LaCie, a computer hardware company known for their hard drives and flash drives, recently admitted that they have suffered from a year-long security breach which compromised the credit card info and contact information of an undisclosed number of customers.
The security breach was first acknowledged by LaCie (now owned by Seagate) in an email to security blogger Brian Krebs on Monday. According to Seagate spokesman Clive J. Over, customer credit card information may have been exposed for nearly a year, beginning in March of 2013.
I can confirm that we did find indications that an unauthorized person used the malware you referenced to gain access to information from customer transactions made through LaCie’s website.”
“The information that may have been accessed by the unauthorized person includes name, address, email address, payment card number and card expiration date for transactions made between March 27, 2013 and March 10, 2014. We engaged a leading forensic investigation firm, who conducted a thorough investigation into this matter.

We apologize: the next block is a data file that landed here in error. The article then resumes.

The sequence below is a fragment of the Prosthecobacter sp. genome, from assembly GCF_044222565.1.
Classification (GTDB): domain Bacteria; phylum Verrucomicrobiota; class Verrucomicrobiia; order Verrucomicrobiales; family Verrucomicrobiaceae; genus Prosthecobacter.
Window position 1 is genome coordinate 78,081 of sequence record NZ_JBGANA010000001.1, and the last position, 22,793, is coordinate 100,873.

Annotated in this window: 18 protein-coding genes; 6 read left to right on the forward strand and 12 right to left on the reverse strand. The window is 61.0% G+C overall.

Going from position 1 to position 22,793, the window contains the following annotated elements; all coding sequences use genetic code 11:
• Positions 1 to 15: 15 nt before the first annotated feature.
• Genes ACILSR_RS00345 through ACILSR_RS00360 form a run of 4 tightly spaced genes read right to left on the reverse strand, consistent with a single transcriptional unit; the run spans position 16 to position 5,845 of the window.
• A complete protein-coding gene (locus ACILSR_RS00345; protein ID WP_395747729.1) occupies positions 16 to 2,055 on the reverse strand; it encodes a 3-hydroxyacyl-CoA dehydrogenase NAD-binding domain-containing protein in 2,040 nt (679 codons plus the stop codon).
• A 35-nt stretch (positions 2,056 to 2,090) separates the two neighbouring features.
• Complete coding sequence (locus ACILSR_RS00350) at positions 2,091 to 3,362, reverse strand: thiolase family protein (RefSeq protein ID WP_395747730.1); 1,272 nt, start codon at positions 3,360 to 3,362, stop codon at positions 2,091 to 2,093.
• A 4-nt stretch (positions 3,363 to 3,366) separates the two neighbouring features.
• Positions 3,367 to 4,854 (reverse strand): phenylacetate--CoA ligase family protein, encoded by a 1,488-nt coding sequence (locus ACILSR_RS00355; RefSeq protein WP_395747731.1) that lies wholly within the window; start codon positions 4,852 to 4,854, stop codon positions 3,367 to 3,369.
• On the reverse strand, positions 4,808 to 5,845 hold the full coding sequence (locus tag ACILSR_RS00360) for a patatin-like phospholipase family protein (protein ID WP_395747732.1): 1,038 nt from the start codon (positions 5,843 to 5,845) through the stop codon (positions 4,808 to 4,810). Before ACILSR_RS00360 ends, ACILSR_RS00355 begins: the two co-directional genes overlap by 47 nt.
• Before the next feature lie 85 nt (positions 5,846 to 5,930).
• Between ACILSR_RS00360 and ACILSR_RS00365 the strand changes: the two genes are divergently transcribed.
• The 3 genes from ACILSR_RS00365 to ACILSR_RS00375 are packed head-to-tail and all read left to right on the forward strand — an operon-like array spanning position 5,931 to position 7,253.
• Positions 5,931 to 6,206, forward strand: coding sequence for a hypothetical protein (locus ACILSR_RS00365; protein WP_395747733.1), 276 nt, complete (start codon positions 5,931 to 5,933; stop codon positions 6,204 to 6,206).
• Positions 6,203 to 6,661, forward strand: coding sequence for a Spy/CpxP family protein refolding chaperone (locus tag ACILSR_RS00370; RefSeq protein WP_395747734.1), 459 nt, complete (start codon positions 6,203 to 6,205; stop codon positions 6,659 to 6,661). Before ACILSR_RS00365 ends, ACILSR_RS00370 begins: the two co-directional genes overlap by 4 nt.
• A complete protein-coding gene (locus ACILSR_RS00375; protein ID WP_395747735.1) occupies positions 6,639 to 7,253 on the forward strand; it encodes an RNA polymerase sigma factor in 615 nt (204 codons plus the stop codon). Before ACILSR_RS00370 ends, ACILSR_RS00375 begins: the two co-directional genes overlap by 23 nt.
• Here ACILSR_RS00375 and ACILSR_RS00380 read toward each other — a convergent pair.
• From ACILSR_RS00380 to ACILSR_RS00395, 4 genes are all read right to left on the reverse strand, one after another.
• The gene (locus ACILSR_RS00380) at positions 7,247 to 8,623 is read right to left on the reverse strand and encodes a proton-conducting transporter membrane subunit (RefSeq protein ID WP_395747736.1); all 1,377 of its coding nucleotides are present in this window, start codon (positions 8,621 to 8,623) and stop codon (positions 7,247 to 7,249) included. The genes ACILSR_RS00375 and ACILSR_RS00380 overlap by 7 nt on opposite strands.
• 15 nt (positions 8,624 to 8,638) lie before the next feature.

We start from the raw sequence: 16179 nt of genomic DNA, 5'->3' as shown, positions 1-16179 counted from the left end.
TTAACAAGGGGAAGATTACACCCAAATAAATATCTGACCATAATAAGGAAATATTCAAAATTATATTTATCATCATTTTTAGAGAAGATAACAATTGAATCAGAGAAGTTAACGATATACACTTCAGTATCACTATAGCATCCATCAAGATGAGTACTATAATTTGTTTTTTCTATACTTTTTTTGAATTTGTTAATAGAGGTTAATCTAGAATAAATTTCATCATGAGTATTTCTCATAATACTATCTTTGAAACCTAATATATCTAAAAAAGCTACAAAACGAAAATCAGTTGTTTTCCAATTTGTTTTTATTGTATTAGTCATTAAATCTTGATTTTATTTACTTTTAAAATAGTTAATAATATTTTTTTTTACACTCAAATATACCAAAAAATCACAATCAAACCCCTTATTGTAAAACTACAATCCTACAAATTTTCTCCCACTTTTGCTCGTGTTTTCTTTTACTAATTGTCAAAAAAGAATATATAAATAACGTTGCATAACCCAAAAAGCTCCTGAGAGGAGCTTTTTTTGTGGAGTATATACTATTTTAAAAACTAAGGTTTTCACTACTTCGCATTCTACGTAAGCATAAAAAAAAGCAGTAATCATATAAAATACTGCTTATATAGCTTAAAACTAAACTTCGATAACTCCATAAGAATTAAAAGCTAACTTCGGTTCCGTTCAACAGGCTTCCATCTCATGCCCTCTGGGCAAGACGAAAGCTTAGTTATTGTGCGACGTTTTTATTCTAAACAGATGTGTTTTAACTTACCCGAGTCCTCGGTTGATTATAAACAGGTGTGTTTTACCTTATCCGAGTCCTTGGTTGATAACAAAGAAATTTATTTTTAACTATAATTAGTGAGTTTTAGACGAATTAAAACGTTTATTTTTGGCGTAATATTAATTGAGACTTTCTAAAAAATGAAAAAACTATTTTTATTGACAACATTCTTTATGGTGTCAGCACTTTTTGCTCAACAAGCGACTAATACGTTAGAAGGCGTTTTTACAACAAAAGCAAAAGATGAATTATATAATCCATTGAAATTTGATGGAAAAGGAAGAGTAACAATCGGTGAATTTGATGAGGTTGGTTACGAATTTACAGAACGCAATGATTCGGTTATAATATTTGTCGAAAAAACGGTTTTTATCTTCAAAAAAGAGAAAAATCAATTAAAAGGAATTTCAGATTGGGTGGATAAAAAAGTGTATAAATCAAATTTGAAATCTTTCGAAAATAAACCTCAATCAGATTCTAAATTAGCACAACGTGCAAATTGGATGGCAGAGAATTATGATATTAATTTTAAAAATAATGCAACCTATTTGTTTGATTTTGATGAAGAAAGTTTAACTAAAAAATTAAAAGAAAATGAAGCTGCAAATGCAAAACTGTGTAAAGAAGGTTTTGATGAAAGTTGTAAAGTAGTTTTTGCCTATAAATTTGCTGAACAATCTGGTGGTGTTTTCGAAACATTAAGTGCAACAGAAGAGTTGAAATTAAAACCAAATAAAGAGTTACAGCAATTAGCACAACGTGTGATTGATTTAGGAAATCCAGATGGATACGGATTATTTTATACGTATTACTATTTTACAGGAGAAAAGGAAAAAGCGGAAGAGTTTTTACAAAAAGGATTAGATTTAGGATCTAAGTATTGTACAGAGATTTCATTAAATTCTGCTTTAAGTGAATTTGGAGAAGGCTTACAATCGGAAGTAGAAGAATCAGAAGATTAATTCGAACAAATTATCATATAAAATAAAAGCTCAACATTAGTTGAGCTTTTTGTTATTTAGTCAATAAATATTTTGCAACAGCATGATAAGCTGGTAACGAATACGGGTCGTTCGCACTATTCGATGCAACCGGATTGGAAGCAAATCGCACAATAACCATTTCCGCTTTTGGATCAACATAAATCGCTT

Over also noted that LaCie has "temporarily disabled e-commerce" on their website while they work to transition to a more secure payment services provider, and that they have reached out to the individuals affected to "inform them of what has transpired."
LaCie is the most recent in a line of organizations affected by security breaches leading to credit card theft, including Target and even California's DMV. According to the FBI, credit card theft is on the rise, and general security breaches -- especially those occurring via Point Of Sale machines such as cash registers -- will continue to increase over the near term.